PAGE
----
Behavioral control


Facts that show whether the business has a right to direct and control how the worker does the task for which the worker is hired include the type and degree of�

  1. Instructions the business gives the worker. An employee is generally subject to the business’ instructions about when, where, and how to work. All of the following are examples of types of instructions about how to do work:
    1. When and where to do the work

There can be no doubt about this, some companies have gone as far as to require photos of the dump??

  1. What tools or equipment to use

For almost every service, Types of equipment that is acceptable and unacceptable

  1. What workers to hire or to assist with the work

This phrase “pass a back ground check” dictates to your company or yourself who you can hire

  1. Where to purchase supplies and services

Locks/winterization stickers and commode wraps/insurance

  1. What work must be performed by a specified individual

Again background ckeck

  1. What order or sequence to follow

There is a very specific order that work is to be done from the time a Property is received until the property is invoiced and removed from inventory.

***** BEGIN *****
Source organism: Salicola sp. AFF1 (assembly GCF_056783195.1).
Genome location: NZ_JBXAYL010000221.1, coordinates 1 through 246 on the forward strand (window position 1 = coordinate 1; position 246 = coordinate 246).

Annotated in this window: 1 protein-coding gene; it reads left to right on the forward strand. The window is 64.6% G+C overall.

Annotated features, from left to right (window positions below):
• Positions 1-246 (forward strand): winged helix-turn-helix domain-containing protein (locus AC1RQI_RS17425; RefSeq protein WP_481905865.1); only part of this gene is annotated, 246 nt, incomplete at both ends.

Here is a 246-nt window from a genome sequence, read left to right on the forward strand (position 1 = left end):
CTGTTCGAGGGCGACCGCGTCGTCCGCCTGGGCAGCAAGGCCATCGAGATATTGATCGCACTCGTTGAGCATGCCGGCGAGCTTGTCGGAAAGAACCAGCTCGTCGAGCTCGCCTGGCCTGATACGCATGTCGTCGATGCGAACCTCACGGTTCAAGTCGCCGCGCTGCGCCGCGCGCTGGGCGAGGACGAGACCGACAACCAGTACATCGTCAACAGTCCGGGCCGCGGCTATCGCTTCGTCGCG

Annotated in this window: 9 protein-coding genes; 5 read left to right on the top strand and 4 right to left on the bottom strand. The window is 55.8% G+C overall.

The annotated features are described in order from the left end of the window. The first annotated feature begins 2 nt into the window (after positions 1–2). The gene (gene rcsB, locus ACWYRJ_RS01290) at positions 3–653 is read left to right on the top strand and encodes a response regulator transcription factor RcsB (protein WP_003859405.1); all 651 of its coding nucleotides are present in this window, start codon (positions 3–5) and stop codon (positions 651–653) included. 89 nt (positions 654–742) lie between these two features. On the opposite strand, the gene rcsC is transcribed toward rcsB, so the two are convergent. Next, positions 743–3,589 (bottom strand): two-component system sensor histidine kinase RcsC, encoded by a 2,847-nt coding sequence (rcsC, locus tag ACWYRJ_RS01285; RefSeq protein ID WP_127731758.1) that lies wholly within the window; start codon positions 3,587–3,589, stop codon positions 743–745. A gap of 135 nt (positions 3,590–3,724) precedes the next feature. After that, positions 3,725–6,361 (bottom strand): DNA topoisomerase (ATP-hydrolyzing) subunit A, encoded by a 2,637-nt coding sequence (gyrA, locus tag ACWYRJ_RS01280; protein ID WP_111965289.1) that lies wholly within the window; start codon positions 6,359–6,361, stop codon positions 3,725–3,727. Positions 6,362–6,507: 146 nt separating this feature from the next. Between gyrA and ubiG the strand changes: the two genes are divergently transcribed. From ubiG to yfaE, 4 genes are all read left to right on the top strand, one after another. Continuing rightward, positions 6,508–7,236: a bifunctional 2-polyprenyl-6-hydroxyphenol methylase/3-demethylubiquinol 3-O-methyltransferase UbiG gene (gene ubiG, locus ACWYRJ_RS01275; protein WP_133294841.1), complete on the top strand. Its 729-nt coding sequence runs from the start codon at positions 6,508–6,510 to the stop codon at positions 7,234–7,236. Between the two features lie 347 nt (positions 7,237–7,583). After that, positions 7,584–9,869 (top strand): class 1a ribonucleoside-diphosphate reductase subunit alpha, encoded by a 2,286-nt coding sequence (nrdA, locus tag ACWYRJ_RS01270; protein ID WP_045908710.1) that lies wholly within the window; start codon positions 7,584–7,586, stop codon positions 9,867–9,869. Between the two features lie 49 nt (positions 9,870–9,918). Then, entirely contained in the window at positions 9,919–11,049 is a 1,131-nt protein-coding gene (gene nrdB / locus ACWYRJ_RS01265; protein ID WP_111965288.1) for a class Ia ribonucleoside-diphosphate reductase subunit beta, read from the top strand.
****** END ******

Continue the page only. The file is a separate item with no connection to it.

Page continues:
The amount of instruction needed varies among different jobs. Even if no instructions are given, sufficient behavioral control may exist if the employer has the right to control how the work results are achieved. A business may lack the knowledge to instruct some highly specialized professionals; in other cases, the task may require little or no instruction. The key consideration is whether the business has retained the right to control the details of a worker’s performance or instead has given up that right.

  1. Training the business gives the worker. An employee may be trained to perform services in a particular manner. Independent contractors ordinarily use their own methods.

Online training you’re required to take, in field training when QC or other inspectors and instructors are in your coverage area, Webinars your required to participate in.


So Far things appear to be leaning towards the people and companies that are “classified” as Independent Contractors may actually be employees.